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When I am using larger hand saws, like my big rip saw, I have a problem when I pull back. The blade "buckles" and flaps back and forth. As a result pulling the blade back through is harder and the blade "skips" back through. These are Western saws to clarify.

I had though that I was holding the saw at a slight angle but that was not helping.

I wish I could add more details here but I just need to know what I am doing wrong that is causing my saws to flop around.

  • Is there a chance the saws have a problem with the set of the teeth or are you pretty sure it's a technique thing? – Graphus Sep 22 '15 at 17:03
  • @Graphus The set could very well be off. These are old saws. I will look more closely at them. – Matt Sep 22 '15 at 17:33
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Make sure you're applying force in line with the blade; shift your stance as necessary to achieve this. It may help to extend your index finger along the blade, to help you feel where the force should be going.

Do not push down through the cut. Let the weight of the blade and its motion do the work, whenever possible.

For thin-kerf cuts, use a saw that had a stiffening bar along its back, or consider a Japanese-style pull saw.

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That's part of the nature of Western-pattern saws, unless they're extremely finely tuned - they tend to "flutter" on the return stroke. That's because a thousandth of an inch of misalignment in the kerf triangulates out to a pretty large fraction of an inch at the far tip, so if the saw vibrates within the kerf, the tip will flutter.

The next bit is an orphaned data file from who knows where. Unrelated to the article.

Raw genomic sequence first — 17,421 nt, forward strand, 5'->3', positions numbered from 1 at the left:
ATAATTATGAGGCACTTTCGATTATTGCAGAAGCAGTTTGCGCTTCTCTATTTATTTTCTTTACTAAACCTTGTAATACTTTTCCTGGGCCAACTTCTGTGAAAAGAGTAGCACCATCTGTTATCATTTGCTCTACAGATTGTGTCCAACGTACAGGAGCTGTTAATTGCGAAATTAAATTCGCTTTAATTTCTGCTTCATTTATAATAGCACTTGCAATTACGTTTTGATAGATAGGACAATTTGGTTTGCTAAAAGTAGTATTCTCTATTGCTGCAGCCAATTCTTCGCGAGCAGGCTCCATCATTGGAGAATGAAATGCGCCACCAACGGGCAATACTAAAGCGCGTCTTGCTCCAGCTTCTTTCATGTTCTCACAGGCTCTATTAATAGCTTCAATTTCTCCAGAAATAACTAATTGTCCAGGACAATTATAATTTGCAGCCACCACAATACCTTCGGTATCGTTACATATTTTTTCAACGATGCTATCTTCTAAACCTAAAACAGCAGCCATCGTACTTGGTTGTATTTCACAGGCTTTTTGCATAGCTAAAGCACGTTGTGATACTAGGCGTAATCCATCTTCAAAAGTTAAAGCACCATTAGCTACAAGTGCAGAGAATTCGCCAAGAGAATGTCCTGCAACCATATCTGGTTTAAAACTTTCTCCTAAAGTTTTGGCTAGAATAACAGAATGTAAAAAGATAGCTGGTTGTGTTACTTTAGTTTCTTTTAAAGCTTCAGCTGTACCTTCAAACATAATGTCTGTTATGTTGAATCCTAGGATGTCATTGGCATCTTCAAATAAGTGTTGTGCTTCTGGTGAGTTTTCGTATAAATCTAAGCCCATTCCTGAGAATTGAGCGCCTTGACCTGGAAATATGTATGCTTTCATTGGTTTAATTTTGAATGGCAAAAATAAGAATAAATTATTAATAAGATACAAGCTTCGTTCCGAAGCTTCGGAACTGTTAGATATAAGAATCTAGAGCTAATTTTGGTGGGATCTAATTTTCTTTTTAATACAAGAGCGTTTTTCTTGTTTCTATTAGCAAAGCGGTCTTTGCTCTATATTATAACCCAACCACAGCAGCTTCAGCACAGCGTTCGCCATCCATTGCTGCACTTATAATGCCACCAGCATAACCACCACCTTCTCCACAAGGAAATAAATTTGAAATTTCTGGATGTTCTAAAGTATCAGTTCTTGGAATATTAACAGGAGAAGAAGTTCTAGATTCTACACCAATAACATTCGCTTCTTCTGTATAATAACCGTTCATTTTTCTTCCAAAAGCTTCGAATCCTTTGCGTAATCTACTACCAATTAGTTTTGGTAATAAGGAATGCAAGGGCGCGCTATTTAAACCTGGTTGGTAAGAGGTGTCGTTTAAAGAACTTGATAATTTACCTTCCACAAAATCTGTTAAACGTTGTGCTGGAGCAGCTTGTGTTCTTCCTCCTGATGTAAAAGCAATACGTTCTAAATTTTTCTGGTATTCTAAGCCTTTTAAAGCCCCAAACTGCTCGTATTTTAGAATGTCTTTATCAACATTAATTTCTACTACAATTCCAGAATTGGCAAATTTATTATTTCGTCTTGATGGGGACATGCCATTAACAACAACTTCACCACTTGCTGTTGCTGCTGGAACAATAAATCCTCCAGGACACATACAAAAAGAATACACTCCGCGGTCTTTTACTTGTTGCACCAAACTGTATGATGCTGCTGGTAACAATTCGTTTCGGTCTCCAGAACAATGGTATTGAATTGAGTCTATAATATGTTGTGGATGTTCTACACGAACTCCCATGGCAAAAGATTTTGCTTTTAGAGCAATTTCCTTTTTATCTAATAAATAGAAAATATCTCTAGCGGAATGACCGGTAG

The best advice I can lend, beyond cleaning off any rust, waxing the blade, and really fine-tuning the saw's set and sharpness, it so touch the side of the blade with the tip of your front hand's index finger on the return stroke. It doesn't take any great pressure, just enough to damp the blade's vibration.

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I have a problem when I pull back. The blade "buckles" and flaps back and forth.

I take this to mean that the far end of the saw (on the opposite side of the cut) flaps back and forth as you saw?

It's really all about the application of the force. If you don't apply force in line with the blade, you're going to get odd vibration and movement, and your cuts won't be straight.

Also, your saw could be binding in the kerf. This is either caused by the kerf closing in on itself due to the wood warping or just friction between the blade and the wood. In the latter case, your saw could have an insufficient amount of set or just needs a quick swipe of lubrication along its length. This friction will set up resonance along the length of the blade when you pull back, hence the wiggling on the far end.

As @keshlam says, let the weight of the saw do the work and don't force it down. That will definitely buckle the saw when pushing it through the cut and could contribute to the friction issue I highlighted above.

And, as always, make sure your saw is properly sharpened and correctly set for best results. I can't tell you how many times I've had a saw behave badly because I failed to do these two things.

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